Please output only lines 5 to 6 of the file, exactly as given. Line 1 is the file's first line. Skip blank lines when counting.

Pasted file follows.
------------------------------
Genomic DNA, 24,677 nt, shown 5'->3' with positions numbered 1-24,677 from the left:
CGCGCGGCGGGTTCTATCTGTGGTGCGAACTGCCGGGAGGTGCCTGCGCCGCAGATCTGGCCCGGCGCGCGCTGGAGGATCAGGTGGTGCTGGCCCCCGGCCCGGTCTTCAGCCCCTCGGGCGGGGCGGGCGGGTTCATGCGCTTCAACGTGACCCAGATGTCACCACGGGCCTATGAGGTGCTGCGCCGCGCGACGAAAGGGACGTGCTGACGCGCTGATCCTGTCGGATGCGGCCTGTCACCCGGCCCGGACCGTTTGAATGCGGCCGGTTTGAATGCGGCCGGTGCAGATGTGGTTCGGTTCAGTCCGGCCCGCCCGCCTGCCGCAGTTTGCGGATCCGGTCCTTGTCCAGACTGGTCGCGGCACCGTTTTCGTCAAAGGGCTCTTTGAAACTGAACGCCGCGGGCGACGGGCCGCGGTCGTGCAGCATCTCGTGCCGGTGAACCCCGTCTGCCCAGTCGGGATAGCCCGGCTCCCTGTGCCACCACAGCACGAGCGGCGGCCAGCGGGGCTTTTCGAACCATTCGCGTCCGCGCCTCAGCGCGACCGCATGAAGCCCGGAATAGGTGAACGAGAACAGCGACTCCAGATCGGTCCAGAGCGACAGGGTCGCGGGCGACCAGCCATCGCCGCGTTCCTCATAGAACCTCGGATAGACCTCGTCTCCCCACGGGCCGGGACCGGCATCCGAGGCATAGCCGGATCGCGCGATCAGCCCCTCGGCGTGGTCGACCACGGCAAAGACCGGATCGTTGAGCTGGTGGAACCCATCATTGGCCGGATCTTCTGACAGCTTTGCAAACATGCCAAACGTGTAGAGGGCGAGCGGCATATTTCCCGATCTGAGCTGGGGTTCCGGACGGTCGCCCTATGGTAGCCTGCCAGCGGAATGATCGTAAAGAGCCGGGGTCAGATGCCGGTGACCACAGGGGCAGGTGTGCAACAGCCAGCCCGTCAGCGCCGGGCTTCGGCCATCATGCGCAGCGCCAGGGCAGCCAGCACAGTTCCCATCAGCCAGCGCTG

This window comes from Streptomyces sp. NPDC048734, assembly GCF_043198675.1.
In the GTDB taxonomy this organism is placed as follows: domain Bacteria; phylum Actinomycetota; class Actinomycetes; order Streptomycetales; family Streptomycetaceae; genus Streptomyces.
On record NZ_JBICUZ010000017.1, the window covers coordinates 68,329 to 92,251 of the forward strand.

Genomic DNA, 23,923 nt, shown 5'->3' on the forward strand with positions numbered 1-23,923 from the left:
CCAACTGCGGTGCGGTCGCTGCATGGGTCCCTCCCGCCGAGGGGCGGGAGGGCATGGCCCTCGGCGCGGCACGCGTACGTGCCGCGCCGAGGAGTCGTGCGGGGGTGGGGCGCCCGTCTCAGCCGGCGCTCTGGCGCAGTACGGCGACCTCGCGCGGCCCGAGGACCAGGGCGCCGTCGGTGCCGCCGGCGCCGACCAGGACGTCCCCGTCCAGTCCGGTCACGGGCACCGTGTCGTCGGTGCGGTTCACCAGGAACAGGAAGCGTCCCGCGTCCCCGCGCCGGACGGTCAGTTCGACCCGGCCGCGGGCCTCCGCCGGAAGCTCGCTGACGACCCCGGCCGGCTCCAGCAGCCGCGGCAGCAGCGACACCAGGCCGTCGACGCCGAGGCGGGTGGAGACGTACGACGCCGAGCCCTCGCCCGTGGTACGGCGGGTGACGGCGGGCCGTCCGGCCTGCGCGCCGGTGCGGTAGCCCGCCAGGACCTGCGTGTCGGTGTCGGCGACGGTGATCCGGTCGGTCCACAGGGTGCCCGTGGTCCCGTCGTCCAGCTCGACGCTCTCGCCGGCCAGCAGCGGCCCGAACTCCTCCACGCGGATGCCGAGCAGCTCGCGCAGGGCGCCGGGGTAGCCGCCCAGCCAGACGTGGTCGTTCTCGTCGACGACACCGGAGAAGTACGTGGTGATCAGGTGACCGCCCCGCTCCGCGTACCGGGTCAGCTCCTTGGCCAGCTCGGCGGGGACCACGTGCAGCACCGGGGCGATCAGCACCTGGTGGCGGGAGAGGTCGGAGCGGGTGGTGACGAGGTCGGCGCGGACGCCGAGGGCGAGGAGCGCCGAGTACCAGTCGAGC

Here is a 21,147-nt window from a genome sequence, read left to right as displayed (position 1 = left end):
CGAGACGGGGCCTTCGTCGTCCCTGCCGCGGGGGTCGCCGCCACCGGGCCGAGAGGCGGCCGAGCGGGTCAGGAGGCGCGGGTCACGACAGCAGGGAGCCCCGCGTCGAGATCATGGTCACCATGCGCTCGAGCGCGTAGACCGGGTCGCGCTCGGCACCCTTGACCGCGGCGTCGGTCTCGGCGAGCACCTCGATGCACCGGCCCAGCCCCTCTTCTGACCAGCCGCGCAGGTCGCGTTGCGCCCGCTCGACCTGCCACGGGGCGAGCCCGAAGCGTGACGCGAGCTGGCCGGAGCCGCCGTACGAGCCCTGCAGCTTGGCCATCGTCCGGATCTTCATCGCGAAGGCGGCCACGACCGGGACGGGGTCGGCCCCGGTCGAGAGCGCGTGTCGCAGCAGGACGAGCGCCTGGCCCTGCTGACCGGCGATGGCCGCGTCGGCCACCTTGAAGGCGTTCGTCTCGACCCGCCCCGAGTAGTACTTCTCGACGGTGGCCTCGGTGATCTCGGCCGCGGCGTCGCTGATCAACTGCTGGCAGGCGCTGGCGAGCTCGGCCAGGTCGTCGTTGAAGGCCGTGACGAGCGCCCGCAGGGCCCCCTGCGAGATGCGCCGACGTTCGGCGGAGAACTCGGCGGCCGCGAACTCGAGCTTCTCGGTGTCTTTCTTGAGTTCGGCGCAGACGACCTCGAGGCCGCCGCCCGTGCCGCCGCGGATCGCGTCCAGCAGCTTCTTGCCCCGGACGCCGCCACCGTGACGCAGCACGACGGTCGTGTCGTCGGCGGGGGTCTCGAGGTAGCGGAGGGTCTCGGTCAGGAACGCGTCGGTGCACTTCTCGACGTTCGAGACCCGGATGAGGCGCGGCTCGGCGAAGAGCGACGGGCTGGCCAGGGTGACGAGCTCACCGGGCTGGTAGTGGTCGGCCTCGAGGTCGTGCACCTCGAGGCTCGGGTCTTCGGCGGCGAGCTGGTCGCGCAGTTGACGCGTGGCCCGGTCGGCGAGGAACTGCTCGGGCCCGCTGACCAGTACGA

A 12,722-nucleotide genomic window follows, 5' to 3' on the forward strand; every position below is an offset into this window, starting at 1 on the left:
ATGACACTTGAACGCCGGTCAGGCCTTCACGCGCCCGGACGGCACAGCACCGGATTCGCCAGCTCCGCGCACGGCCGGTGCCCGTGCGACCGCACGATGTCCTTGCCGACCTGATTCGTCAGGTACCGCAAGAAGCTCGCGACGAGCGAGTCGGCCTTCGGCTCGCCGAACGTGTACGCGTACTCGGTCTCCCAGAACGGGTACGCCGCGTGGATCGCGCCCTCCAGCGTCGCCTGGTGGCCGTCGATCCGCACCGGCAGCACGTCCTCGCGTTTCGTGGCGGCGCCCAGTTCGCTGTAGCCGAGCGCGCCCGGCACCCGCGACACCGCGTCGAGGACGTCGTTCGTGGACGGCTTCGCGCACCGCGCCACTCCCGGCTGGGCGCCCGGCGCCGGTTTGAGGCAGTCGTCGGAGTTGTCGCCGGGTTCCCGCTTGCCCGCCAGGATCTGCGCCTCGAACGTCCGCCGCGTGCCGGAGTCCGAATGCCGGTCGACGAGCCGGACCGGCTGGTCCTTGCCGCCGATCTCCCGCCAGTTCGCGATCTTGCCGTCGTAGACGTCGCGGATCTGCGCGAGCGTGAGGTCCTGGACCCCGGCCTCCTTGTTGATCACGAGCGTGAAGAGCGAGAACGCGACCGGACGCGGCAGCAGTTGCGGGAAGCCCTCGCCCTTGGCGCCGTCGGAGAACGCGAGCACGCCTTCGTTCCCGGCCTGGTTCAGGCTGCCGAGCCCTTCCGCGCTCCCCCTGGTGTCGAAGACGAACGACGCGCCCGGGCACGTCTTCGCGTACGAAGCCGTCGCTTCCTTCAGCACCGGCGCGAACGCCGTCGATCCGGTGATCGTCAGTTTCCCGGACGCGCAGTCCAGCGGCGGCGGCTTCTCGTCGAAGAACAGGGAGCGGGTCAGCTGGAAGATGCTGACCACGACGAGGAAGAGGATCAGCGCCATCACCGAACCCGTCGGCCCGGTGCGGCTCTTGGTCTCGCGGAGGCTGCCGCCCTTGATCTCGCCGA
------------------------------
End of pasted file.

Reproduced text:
On record NZ_JBICUZ010000017.1, the window covers coordinates 68,329 to 92,251 of the forward strand.

Genomic DNA, 23,923 nt, shown 5'->3' on the forward strand with positions numbered 1-23,923 from the left: